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The SAGE Handbook of Geographical Knowledge

The SAGE Handbook of Geographical Knowledge

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February 2011 | 656 pages | SAGE Publications Ltd

The SAGE Handbook of Geographical Knowledge is a critical inquiry into how Geography as a field of knowledge has been produced, re-produced, and re-imagined.

It comprises three sections on Geographical Orientations, Geography's Venues, and Critical Geographical Concepts and Controversies. The first provides an overview of the genealogy of 'geography.' The second highlights the types of spatial settings and locations in which geographical knowledge has been produced. The third focuses on venues of primary importance in the historical geography of geographical thought.

John A. Agnew and David N. Livingstone
Robert J. Mayhew
Geography's Geneologies
Charles W. J. Withers
Geography's Narratives and Intellectual History
Keith Richards
The Field
Simon Naylor and Jude Hill
Scott Kirsch
Miles Ogborn
Nuala C. Johnson
Botanical Gardens and Zoos
Michael Heffernan
Learned Societies
Michael F. Goodchild
Geography Information Systems Laboratory
Stephen Daniels
Art Studio
Keith Richards
The Weather Station and the Meteorological Office
Heike Jöns
Centre of Circulation
Yongwei Sheng
Remote Sensing
Roger Lee
Spaces of Hegemony? Circuits of Value, Finance Capital and Places of Financial Knowledge
Georgina Endfield
The Mission
Gerard Toal/Gearóid Ó Tuathail
Stuart N. Lane
Making Mathematical Models Perform in Geographical Space(s)
Daniel Clayton
Subaltern Space
Mustafa Dikec
Public Sphere
Tim Unwin
The Role of Geography and Geographers in Policy and Government Departments
Noel Castree
Nature and Society
John Wylie
John Agnew
Space and Place
Mike Crang
J. Nicholas Entrikin
Region and Regionalism
Anne Godlewska and Jason Grek Martin
David N. Livingstone
Environmental Determinism
Trevor J. Barnes
Spatial Analysis
Christopher J. Keylock
Dynamics and Complexity
Eric Sheppard and James Glassman
Social Class
Caroline Bressey
Joanne Sharp
Neil Roberts
The Idea of Evolution in Geographical Thought
George P. Malanson
Nick Spedding
Antony R. Orme
The Cycle of Erosion: Changing Times, Changing Science
Bryan Mark
Glaciation and Ice Ages
Nick Clifford
Rivers and Drainage Basins
Andrew Goudie
Environmental Change
Glen M. Macdonald
Global Climate Change
Phil Hubbard
The City
Paul Cloke
Tim Cresswell
Michael Williams
Conservation and Environmental Concern
Robert B. Potter and Dennis Conway
Gerry Kearns

If we are to take seriously the idea that events, practices, and ideas should not be divorced from their historical and geographical context, then geographical knowledge itself needs to be temporally and spatially situated. Motivated by that proposition, Agnew and Livingston have put together a Handbook that recasts geography’s history in original, thought-provoking ways. Eschewing the usual chronological march through leading figures and big ideas, the Handbook looks at geography against the backdrop of the places and institutional contexts where it has been produced, and the social-cum-intellectual currents underlying some of its most important concepts. The result is a book that fleshes out often-neglected aspects of the discipline’s history, even as it consistently encourages thinking about the relationship between geographical practices and the places, circumstances, and understandings in which those practices are embedded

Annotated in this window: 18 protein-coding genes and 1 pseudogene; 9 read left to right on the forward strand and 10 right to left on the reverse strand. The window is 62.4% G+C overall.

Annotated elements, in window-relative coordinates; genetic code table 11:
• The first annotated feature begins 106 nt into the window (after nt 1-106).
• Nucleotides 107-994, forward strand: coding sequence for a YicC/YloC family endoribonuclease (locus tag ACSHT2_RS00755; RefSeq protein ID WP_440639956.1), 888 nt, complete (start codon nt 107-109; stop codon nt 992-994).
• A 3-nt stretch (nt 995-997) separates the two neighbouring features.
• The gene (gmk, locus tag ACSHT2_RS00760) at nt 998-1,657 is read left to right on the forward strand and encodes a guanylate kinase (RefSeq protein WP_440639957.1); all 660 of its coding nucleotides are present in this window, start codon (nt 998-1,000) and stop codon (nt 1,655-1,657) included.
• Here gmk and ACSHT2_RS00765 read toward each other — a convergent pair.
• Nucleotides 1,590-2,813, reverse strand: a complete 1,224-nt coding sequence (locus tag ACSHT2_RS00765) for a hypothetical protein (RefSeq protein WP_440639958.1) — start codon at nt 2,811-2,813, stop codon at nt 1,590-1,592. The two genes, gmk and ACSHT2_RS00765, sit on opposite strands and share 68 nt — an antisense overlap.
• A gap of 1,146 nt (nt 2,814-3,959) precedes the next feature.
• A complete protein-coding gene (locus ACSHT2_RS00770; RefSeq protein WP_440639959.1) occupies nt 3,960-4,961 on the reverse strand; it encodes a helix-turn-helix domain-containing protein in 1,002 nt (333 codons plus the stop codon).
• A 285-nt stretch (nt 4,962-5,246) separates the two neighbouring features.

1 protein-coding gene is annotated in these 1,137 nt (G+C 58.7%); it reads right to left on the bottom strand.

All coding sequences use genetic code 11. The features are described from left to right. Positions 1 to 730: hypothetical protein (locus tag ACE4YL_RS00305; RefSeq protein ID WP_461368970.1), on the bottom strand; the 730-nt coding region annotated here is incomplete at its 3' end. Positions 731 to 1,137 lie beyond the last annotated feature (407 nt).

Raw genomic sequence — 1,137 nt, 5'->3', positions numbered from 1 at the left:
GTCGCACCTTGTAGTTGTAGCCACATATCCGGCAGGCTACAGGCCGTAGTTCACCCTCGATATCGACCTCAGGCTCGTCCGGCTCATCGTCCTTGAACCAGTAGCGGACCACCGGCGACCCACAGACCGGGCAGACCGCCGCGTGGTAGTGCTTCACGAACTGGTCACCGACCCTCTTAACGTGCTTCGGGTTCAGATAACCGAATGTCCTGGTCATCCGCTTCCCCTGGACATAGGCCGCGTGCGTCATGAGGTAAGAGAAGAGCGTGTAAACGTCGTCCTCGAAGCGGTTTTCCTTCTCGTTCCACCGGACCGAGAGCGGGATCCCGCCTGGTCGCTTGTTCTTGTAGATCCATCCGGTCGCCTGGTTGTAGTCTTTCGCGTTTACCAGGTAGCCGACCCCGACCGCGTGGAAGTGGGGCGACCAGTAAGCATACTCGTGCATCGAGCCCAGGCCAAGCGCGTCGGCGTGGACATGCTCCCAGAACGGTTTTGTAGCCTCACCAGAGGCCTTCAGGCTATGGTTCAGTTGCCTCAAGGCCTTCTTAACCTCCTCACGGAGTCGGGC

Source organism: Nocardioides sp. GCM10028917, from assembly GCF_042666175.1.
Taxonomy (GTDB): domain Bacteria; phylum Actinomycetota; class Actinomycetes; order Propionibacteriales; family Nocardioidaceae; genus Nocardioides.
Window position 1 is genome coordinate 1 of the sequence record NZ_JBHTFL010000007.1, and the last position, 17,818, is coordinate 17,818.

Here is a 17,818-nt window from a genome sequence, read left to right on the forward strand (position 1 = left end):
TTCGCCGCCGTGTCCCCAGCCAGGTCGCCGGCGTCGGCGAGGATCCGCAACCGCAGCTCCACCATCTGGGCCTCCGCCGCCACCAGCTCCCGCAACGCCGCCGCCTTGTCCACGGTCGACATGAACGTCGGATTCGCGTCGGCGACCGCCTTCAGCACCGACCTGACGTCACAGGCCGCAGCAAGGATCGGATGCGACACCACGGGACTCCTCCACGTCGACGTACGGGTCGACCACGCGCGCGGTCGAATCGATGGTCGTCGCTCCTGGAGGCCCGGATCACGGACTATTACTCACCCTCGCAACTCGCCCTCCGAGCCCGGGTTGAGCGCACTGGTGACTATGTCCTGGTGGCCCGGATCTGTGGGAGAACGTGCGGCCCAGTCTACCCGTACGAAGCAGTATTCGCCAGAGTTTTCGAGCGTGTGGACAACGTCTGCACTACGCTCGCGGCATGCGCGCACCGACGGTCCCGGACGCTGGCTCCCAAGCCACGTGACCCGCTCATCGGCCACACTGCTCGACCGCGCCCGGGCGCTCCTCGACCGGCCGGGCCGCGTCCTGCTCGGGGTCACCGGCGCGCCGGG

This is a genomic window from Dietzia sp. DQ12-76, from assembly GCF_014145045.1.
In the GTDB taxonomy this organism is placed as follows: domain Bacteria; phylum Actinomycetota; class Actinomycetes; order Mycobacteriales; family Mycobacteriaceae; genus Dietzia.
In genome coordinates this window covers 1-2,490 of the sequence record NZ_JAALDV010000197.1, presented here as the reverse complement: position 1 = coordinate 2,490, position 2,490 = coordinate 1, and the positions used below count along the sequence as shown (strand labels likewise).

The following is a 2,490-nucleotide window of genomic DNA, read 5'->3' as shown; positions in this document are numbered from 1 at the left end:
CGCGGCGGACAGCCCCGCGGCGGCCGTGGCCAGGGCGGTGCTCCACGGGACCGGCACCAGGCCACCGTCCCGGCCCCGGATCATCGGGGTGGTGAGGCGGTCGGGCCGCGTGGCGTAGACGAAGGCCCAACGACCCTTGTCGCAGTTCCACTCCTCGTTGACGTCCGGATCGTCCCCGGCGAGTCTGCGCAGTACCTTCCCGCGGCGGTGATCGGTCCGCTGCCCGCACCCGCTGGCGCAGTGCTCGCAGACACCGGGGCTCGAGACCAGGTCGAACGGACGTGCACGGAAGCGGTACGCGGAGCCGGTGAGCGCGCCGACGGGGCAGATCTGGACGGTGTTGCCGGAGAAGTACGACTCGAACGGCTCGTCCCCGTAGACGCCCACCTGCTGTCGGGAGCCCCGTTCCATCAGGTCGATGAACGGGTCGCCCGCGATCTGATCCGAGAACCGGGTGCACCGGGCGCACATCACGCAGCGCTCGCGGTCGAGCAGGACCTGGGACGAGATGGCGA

Alexander B. Murphy
Department of Geography, University of Oregon

The Handbook provides a refreshingly innovative approach to charting geographical knowledge. A wide range of authors trace the social construction and contestation of geographical ideas through the sites of their production and their relational geographies of engagement. This creative and comprehensive book offers an extremely valuable tool to professionals and students alike
Victoria Lawson
University of Washington

Sample Materials & Chapters


John Agnew

Agnew is currently Distinguished Professor of Geography at the University of California, Los Angeles(UCLA). From 1975 until 1995 he was a professor at Syracuse University in New York. Dr. Agnew teachescourses on political geography, the history of geography, European cities, and the Mediterranean World.  More About Author

David N Livingstone

My research interests congregate around several related themes: the histories of geographical knowledge, the spatiality of scientific culture, and the historical geographies of science and religion. I am currently involved in writing a social history of climatic determinism from Herodotus to Global Warming under the working title ‘The Empire of Climate’’. This project is funded by a Leverhulme Trust Major Fellowship. More About Author

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ISBN: 9781412910811

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